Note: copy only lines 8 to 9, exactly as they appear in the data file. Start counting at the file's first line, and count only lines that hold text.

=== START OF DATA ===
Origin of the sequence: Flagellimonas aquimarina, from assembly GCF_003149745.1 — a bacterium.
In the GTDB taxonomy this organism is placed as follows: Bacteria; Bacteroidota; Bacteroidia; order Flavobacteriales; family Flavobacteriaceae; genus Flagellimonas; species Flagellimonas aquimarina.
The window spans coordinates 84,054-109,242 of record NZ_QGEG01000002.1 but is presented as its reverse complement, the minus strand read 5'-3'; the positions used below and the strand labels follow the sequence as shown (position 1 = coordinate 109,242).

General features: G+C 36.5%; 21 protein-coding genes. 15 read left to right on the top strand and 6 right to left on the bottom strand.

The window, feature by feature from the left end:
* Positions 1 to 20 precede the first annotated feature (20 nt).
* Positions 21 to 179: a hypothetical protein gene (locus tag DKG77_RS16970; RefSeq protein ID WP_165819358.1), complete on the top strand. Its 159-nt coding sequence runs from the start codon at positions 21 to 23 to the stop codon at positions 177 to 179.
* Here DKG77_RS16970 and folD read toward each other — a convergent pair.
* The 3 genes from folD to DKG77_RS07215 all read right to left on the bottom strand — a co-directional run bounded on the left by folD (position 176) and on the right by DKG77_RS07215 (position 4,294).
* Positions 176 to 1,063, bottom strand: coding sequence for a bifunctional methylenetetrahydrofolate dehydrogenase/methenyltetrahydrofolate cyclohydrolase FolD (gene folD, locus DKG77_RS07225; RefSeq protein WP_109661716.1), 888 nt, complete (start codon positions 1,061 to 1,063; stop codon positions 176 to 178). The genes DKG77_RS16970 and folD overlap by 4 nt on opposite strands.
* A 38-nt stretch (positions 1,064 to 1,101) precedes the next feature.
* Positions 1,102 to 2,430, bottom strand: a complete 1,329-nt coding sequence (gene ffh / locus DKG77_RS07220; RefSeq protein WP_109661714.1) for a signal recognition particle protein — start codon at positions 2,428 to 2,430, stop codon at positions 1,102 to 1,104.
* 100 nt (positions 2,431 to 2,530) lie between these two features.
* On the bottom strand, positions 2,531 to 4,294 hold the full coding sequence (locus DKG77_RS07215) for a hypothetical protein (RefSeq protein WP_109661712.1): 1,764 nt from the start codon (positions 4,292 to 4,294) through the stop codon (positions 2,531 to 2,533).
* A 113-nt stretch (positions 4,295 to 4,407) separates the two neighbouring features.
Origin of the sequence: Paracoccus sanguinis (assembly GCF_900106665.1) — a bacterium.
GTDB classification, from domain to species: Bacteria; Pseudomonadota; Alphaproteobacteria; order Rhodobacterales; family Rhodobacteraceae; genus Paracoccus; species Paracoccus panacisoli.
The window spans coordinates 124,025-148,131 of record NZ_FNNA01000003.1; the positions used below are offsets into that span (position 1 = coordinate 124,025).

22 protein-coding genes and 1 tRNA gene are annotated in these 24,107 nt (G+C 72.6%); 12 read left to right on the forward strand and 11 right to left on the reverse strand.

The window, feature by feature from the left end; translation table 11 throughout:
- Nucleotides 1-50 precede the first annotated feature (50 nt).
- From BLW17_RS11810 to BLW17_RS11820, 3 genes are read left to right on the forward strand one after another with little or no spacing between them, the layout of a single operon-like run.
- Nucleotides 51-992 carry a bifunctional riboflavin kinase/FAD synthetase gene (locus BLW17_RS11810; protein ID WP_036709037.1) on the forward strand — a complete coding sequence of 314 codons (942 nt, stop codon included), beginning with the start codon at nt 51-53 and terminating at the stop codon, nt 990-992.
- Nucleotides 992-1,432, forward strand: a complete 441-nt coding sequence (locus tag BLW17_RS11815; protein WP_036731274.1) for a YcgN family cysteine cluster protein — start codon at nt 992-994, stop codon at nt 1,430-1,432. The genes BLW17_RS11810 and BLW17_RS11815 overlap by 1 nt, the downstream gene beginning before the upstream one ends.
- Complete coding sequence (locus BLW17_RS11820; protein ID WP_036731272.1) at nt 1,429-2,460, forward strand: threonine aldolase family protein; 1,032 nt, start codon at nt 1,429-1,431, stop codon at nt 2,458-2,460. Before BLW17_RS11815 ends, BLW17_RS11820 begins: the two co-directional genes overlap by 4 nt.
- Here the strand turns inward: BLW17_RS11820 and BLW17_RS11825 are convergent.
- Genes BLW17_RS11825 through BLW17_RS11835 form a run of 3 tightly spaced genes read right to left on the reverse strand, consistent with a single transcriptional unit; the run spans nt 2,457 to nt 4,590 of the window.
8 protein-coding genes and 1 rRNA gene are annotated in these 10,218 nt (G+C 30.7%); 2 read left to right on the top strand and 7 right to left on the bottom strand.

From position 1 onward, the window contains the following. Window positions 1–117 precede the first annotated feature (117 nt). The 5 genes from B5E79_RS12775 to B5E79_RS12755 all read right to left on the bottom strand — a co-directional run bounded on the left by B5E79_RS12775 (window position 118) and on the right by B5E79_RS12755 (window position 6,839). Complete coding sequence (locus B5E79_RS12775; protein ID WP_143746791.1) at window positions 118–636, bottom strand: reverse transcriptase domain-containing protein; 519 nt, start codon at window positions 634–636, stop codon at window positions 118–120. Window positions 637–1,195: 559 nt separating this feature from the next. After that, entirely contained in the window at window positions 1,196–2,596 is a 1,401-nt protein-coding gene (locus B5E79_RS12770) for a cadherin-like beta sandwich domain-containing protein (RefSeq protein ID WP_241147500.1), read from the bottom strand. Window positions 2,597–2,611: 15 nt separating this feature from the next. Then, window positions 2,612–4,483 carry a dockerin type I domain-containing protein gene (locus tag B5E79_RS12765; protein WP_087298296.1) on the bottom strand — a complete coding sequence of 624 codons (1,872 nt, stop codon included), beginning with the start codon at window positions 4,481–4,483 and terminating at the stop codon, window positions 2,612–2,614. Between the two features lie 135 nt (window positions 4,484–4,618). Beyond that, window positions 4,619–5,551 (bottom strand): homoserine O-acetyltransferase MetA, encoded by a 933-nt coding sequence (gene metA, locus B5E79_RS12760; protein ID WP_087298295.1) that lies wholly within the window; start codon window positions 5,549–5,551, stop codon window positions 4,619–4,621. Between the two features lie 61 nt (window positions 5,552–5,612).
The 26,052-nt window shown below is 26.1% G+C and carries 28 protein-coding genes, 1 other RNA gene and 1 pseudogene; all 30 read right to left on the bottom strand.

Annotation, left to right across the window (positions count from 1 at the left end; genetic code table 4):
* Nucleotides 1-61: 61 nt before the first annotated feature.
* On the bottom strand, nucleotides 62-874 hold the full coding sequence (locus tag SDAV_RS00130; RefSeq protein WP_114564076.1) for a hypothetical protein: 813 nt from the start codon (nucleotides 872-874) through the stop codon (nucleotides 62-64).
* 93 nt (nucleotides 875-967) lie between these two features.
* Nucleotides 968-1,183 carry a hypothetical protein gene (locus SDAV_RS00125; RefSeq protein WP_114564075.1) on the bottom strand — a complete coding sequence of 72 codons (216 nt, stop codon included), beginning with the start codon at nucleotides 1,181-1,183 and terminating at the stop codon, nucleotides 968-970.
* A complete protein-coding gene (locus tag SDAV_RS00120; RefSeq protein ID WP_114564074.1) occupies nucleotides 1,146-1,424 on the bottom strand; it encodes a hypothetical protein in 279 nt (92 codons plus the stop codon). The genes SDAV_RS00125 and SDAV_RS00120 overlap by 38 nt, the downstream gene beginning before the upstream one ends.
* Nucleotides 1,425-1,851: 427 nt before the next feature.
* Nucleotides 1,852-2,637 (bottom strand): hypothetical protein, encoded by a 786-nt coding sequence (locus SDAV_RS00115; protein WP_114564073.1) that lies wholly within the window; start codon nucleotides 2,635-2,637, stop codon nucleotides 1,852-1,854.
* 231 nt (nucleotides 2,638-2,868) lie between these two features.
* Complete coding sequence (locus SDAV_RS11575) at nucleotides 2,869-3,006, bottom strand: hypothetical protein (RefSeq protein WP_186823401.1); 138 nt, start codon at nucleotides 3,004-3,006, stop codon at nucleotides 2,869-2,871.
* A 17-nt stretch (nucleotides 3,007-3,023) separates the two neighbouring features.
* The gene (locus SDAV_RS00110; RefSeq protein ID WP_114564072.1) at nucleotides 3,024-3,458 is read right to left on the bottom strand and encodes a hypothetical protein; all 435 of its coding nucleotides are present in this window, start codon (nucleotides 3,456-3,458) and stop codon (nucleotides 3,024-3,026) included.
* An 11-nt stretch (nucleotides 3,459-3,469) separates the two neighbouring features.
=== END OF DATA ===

* Here DKG77_RS16970 and folD read toward each other — a convergent pair.
* The 3 genes from folD to DKG77_RS07215 all read right to left on the bottom strand — a co-directional run bounded on the left by folD (position 176) and on the right by DKG77_RS07215 (position 4,294).